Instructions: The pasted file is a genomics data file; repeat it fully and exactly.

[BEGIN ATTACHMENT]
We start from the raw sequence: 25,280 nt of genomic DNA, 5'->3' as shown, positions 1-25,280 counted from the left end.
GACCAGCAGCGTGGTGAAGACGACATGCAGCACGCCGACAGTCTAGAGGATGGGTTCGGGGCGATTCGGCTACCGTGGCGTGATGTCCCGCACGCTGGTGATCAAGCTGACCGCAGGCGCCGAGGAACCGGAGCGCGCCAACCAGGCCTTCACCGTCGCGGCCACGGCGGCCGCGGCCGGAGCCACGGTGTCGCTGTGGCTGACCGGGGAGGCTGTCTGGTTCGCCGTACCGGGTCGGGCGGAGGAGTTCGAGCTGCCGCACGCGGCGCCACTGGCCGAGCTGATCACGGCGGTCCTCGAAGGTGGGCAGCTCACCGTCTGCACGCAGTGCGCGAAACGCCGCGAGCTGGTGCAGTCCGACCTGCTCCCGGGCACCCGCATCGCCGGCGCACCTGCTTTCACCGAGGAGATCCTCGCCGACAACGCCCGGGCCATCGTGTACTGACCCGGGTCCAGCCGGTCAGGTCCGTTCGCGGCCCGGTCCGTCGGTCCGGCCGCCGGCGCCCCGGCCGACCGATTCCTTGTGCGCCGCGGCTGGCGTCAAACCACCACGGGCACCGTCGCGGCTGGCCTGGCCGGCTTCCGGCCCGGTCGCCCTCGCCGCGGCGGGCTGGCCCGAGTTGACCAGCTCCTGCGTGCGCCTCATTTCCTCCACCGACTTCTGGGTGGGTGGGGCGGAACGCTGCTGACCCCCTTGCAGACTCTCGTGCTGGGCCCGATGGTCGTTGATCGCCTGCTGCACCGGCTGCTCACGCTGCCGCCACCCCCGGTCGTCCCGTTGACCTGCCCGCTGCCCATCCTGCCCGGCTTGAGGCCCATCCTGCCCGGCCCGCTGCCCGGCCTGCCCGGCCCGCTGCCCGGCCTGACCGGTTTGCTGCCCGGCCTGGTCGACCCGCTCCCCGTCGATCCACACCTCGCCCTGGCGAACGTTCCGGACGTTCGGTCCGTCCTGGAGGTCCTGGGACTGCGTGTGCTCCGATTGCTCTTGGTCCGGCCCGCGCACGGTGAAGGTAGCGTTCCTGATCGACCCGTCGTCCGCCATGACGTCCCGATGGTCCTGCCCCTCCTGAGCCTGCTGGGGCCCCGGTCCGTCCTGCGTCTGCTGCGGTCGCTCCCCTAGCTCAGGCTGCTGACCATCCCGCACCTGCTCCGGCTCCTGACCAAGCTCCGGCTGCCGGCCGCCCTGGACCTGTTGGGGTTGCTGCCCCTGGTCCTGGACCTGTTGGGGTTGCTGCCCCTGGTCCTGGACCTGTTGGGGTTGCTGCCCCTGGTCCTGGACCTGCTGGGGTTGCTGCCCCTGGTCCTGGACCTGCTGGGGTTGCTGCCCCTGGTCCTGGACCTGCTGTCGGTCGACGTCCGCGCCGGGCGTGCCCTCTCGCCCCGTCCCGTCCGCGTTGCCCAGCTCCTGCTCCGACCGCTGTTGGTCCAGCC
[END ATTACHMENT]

We start from the raw sequence: 25,280 nt of genomic DNA, 5'->3' as shown, positions 1-25,280 counted from the left end.
GACCAGCAGCGTGGTGAAGACGACATGCAGCACGCCGACAGTCTAGAGGATGGGTTCGGGGCGATTCGGCTACCGTGGCGTGATGTCCCGCACGCTGGTGATCAAGCTGACCGCAGGCGCCGAGGAACCGGAGCGCGCCAACCAGGCCTTCACCGTCGCGGCCACGGCGGCCGCGGCCGGAGCCACGGTGTCGCTGTGGCTGACCGGGGAGGCTGTCTGGTTCGCCGTACCGGGTCGGGCGGAGGAGTTCGAGCTGCCGCACGCGGCGCCACTGGCCGAGCTGATCACGGCGGTCCTCGAAGGTGGGCAGCTCACCGTCTGCACGCAGTGCGCGAAACGCCGCGAGCTGGTGCAGTCCGACCTGCTCCCGGGCACCCGCATCGCCGGCGCACCTGCTTTCACCGAGGAGATCCTCGCCGACAACGCCCGGGCCATCGTGTACTGACCCGGGTCCAGCCGGTCAGGTCCGTTCGCGGCCCGGTCCGTCGGTCCGGCCGCCGGCGCCCCGGCCGACCGATTCCTTGTGCGCCGCGGCTGGCGTCAAACCACCACGGGCACCGTCGCGGCTGGCCTGGCCGGCTTCCGGCCCGGTCGCCCTCGCCGCGGCGGGCTGGCCCGAGTTGACCAGCTCCTGCGTGCGCCTCATTTCCTCCACCGACTTCTGGGTGGGTGGGGCGGAACGCTGCTGACCCCCTTGCAGACTCTCGTGCTGGGCCCGATGGTCGTTGATCGCCTGCTGCACCGGCTGCTCACGCTGCCGCCACCCCCGGTCGTCCCGTTGACCTGCCCGCTGCCCATCCTGCCCGGCTTGAGGCCCATCCTGCCCGGCCCGCTGCCCGGCCTGCCCGGCCCGCTGCCCGGCCTGACCGGTTTGCTGCCCGGCCTGGTCGACCCGCTCCCCGTCGATCCACACCTCGCCCTGGCGAACGTTCCGGACGTTCGGTCCGTCCTGGAGGTCCTGGGACTGCGTGTGCTCCGATTGCTCTTGGTCCGGCCCGCGCACGGTGAAGGTAGCGTTCCTGATCGACCCGTCGTCCGCCATGACGTCCCGATGGTCCTGCCCCTCCTGAGCCTGCTGGGGCCCCGGTCCGTCCTGCGTCTGCTGCGGTCGCTCCCCTAGCTCAGGCTGCTGACCATCCCGCACCTGCTCCGGCTCCTGACCAAGCTCCGGCTGCCGGCCGCCCTGGACCTGTTGGGGTTGCTGCCCCTGGTCCTGGACCTGTTGGGGTTGCTGCCCCTGGTCCTGGACCTGTTGGGGTTGCTGCCCCTGGTCCTGGACCTGCTGGGGTTGCTGCCCCTGGTCCTGGACCTGCTGGGGTTGCTGCCCCTGGTCCTGGACCTGCTGTCGGTCGACGTCCGCGCCGGGCGTGCCCTCTCGCCCCGTCCCGTCCGCGTTGCCCAGCTCCTGCTCCGACCGCTGTTGGTCCAGCC